Starting the organization on a path to more data-driven decision-making with your existing internal resources will also help you to determine when it makes sense to invest in a data science-driven technology solution, and when you really need to hire data scientists to create one for you. 
 
There are a few areas where the commercially available solutions are mature enough, and solve such complex problems. Here you can take advantage of someone else’s data science so that you can focus your energies on areas that are not covered by such solutions. For hotel companies, revenue management and reputation management are areas where the investment in your own time and resources to build a solution is generally not worth the effort. Recommendation engines are rapidly approaching this category as well. With SaaS delivery, increases in processing power, and a few decades of experience under their belts, analytical solution providers are creating solutions that are accessible and effective even down to very small independent hotels. Think carefully about the commercially available options before you decide to invest in building for yourself. 
 
So, ask yourself a few questions before you run off and “get some data science.”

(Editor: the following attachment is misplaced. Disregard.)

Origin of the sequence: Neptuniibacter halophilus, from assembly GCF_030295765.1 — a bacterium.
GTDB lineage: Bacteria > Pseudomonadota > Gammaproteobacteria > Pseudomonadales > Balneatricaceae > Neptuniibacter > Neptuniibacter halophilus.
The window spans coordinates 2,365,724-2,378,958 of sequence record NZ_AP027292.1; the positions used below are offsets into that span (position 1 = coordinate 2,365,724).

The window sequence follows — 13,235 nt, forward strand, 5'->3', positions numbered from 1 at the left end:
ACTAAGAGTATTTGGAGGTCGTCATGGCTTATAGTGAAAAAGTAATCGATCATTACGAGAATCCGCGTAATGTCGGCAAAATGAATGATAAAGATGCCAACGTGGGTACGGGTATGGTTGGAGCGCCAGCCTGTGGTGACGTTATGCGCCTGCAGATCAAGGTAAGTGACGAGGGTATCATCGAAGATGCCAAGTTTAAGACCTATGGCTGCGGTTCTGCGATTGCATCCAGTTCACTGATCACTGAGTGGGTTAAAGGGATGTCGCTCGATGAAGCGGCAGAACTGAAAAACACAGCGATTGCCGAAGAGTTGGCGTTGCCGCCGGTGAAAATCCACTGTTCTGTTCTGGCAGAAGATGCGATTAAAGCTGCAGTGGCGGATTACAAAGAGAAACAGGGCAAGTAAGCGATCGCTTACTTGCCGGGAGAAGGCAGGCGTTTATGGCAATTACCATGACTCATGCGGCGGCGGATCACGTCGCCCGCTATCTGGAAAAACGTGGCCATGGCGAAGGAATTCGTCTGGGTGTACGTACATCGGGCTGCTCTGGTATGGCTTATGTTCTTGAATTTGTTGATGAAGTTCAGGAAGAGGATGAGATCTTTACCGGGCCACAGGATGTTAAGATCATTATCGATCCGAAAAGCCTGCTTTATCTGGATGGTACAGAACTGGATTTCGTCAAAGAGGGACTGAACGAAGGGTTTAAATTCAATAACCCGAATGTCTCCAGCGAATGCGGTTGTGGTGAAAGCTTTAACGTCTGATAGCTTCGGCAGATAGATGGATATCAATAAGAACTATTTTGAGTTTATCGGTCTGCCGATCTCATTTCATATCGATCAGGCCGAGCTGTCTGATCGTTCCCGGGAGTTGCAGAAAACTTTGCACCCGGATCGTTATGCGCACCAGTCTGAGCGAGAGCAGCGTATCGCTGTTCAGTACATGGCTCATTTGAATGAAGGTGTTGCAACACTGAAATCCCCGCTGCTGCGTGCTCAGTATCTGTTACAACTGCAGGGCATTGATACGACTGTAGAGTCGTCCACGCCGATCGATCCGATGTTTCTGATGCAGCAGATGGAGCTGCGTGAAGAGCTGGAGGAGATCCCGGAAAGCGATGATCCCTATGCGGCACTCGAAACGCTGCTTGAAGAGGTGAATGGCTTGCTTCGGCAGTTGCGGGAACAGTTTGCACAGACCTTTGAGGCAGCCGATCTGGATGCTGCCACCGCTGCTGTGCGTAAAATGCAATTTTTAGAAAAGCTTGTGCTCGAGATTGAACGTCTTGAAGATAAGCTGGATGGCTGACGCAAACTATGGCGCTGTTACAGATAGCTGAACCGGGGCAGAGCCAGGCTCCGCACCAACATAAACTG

After all, you are looking for the perfect match to your data-driven dreams. 
 
•Will the right answer require statistics, operations research or probability-driven math (predictive or prescriptive)? Or is it business rule or business intelligence driven (descriptive)? 
•Is the data structured or unstructured? How much data is there?
•How will the results be analyzed and delivered? With Excel, or will something else be required?
•Is there a commercially available solution? Can I leverage someone else’s data scientists?
 
A data scientist typically tackles problems that require advanced analytics, have some degree of unstructured, large or unexplored data, and require some flexible and innovative technology programming. An analyst can handle report building and data pulls and static statistical analyses on transactional data. A technology solution can handle enforcement of business rules, common analytical applications and transactional data management. 
 
Rather than simply jumping on the data science bandwagon with no idea where it is headed, your goal should be to bring more data-driven decisionmaking into your organization. You can go a long way toward that goal with what you have today, and use your successes to justify future investments. 

Kelly McGuire is the vice president of advanced analytics for Wyndham Destination Network.
 
Natalie Osborn is a principal marketing consultant, hospitality and gaming, with SAS Institute, Inc.